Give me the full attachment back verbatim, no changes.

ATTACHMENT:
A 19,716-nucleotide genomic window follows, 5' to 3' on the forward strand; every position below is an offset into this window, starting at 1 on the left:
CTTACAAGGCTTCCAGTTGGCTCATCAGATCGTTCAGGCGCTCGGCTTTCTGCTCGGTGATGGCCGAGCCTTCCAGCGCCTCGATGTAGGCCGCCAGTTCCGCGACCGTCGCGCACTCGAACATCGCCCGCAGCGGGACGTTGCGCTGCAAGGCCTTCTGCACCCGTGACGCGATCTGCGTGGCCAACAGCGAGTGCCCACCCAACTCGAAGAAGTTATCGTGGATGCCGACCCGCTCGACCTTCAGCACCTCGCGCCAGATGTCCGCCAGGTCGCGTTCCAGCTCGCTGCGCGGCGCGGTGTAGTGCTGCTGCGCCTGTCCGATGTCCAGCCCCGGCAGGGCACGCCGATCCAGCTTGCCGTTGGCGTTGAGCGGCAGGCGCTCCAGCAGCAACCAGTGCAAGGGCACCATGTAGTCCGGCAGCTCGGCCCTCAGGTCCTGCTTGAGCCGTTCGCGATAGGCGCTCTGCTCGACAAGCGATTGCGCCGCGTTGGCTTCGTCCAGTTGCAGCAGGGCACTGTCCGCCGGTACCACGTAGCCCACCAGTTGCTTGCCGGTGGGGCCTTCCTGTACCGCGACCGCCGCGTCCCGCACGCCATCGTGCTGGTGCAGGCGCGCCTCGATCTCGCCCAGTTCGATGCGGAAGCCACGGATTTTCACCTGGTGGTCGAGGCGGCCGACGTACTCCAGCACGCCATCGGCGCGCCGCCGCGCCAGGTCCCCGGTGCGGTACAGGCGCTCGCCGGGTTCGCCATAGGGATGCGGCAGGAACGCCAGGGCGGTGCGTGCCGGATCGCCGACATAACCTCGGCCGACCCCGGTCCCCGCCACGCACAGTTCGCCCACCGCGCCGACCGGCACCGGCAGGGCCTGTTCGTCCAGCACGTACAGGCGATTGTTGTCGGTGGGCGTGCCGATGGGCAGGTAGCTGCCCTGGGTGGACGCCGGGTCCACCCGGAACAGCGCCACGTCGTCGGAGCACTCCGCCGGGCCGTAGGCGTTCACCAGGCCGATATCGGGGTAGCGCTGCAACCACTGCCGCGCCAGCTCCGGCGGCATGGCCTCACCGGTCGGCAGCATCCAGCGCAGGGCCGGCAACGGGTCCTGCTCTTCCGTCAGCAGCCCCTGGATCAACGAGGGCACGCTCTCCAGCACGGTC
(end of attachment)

A 19,716-nucleotide genomic window follows, 5' to 3' on the forward strand; every position below is an offset into this window, starting at 1 on the left:
CTTACAAGGCTTCCAGTTGGCTCATCAGATCGTTCAGGCGCTCGGCTTTCTGCTCGGTGATGGCCGAGCCTTCCAGCGCCTCGATGTAGGCCGCCAGTTCCGCGACCGTCGCGCACTCGAACATCGCCCGCAGCGGGACGTTGCGCTGCAAGGCCTTCTGCACCCGTGACGCGATCTGCGTGGCCAACAGCGAGTGCCCACCCAACTCGAAGAAGTTATCGTGGATGCCGACCCGCTCGACCTTCAGCACCTCGCGCCAGATGTCCGCCAGGTCGCGTTCCAGCTCGCTGCGCGGCGCGGTGTAGTGCTGCTGCGCCTGTCCGATGTCCAGCCCCGGCAGGGCACGCCGATCCAGCTTGCCGTTGGCGTTGAGCGGCAGGCGCTCCAGCAGCAACCAGTGCAAGGGCACCATGTAGTCCGGCAGCTCGGCCCTCAGGTCCTGCTTGAGCCGTTCGCGATAGGCGCTCTGCTCGACAAGCGATTGCGCCGCGTTGGCTTCGTCCAGTTGCAGCAGGGCACTGTCCGCCGGTACCACGTAGCCCACCAGTTGCTTGCCGGTGGGGCCTTCCTGTACCGCGACCGCCGCGTCCCGCACGCCATCGTGCTGGTGCAGGCGCGCCTCGATCTCGCCCAGTTCGATGCGGAAGCCACGGATTTTCACCTGGTGGTCGAGGCGGCCGACGTACTCCAGCACGCCATCGGCGCGCCGCCGCGCCAGGTCCCCGGTGCGGTACAGGCGCTCGCCGGGTTCGCCATAGGGATGCGGCAGGAACGCCAGGGCGGTGCGTGCCGGATCGCCGACATAACCTCGGCCGACCCCGGTCCCCGCCACGCACAGTTCGCCCACCGCGCCGACCGGCACCGGCAGGGCCTGTTCGTCCAGCACGTACAGGCGATTGTTGTCGGTGGGCGTGCCGATGGGCAGGTAGCTGCCCTGGGTGGACGCCGGGTCCACCCGGAACAGCGCCACGTCGTCGGAGCACTCCGCCGGGCCGTAGGCGTTCACCAGGCCGATATCGGGGTAGCGCTGCAACCACTGCCGCGCCAGCTCCGGCGGCATGGCCTCACCGGTCGGCAGCATCCAGCGCAGGGCCGGCAACGGGTCCTGCTCTTCCGTCAGCAGCCCCTGGATCAACGAGGGCACGCTCTCCAGCACGGTC